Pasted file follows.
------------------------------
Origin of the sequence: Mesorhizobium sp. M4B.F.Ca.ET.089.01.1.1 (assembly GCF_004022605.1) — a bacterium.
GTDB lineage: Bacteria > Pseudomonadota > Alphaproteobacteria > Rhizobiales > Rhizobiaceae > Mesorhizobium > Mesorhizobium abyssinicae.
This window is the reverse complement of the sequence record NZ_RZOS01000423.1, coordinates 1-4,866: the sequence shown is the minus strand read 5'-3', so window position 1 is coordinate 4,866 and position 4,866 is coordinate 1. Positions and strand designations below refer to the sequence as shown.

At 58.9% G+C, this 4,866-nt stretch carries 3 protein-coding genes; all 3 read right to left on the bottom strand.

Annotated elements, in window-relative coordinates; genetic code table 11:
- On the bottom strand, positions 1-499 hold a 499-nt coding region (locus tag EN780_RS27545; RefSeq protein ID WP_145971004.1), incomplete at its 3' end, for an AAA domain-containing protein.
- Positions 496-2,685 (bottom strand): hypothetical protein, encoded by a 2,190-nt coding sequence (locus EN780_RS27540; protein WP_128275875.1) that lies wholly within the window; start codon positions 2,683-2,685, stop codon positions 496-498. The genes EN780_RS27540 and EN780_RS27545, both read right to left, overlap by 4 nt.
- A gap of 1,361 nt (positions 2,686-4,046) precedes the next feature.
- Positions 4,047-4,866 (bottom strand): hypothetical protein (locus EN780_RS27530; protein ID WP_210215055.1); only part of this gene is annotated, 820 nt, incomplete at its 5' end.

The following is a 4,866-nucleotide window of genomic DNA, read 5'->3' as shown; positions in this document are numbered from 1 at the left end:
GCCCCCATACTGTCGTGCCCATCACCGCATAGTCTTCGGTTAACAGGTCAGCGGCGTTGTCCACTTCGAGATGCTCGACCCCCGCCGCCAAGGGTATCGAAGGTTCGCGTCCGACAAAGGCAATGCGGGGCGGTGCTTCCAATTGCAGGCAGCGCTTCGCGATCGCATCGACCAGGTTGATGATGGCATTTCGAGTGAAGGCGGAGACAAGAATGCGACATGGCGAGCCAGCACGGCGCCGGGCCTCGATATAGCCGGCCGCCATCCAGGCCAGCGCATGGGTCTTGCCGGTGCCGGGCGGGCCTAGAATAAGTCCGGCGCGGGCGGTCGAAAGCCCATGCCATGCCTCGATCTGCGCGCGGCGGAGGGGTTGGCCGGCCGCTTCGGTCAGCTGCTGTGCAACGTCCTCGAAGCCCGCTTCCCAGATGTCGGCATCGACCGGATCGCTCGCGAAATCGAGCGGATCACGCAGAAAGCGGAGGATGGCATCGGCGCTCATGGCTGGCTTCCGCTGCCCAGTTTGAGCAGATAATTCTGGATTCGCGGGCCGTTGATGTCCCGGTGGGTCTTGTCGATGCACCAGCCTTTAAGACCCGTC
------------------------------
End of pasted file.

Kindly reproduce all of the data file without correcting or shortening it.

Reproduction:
Origin of the sequence: Mesorhizobium sp. M4B.F.Ca.ET.089.01.1.1 (assembly GCF_004022605.1) — a bacterium.
GTDB lineage: Bacteria > Pseudomonadota > Alphaproteobacteria > Rhizobiales > Rhizobiaceae > Mesorhizobium > Mesorhizobium abyssinicae.
This window is the reverse complement of the sequence record NZ_RZOS01000423.1, coordinates 1-4,866: the sequence shown is the minus strand read 5'-3', so window position 1 is coordinate 4,866 and position 4,866 is coordinate 1. Positions and strand designations below refer to the sequence as shown.

At 58.9% G+C, this 4,866-nt stretch carries 3 protein-coding genes; all 3 read right to left on the bottom strand.

Annotated elements, in window-relative coordinates; genetic code table 11:
- On the bottom strand, positions 1-499 hold a 499-nt coding region (locus tag EN780_RS27545; RefSeq protein ID WP_145971004.1), incomplete at its 3' end, for an AAA domain-containing protein.
- Positions 496-2,685 (bottom strand): hypothetical protein, encoded by a 2,190-nt coding sequence (locus EN780_RS27540; protein WP_128275875.1) that lies wholly within the window; start codon positions 2,683-2,685, stop codon positions 496-498. The genes EN780_RS27540 and EN780_RS27545, both read right to left, overlap by 4 nt.
- A gap of 1,361 nt (positions 2,686-4,046) precedes the next feature.
- Positions 4,047-4,866 (bottom strand): hypothetical protein (locus EN780_RS27530; protein ID WP_210215055.1); only part of this gene is annotated, 820 nt, incomplete at its 5' end.

The following is a 4,866-nucleotide window of genomic DNA, read 5'->3' as shown; positions in this document are numbered from 1 at the left end:
GCCCCCATACTGTCGTGCCCATCACCGCATAGTCTTCGGTTAACAGGTCAGCGGCGTTGTCCACTTCGAGATGCTCGACCCCCGCCGCCAAGGGTATCGAAGGTTCGCGTCCGACAAAGGCAATGCGGGGCGGTGCTTCCAATTGCAGGCAGCGCTTCGCGATCGCATCGACCAGGTTGATGATGGCATTTCGAGTGAAGGCGGAGACAAGAATGCGACATGGCGAGCCAGCACGGCGCCGGGCCTCGATATAGCCGGCCGCCATCCAGGCCAGCGCATGGGTCTTGCCGGTGCCGGGCGGGCCTAGAATAAGTCCGGCGCGGGCGGTCGAAAGCCCATGCCATGCCTCGATCTGCGCGCGGCGGAGGGGTTGGCCGGCCGCTTCGGTCAGCTGCTGTGCAACGTCCTCGAAGCCCGCTTCCCAGATGTCGGCATCGACCGGATCGCTCGCGAAATCGAGCGGATCACGCAGAAAGCGGAGGATGGCATCGGCGCTCATGGCTGGCTTCCGCTGCCCAGTTTGAGCAGATAATTCTGGATTCGCGGGCCGTTGATGTCCCGGTGGGTCTTGTCGATGCACCAGCCTTTAAGACCCGTC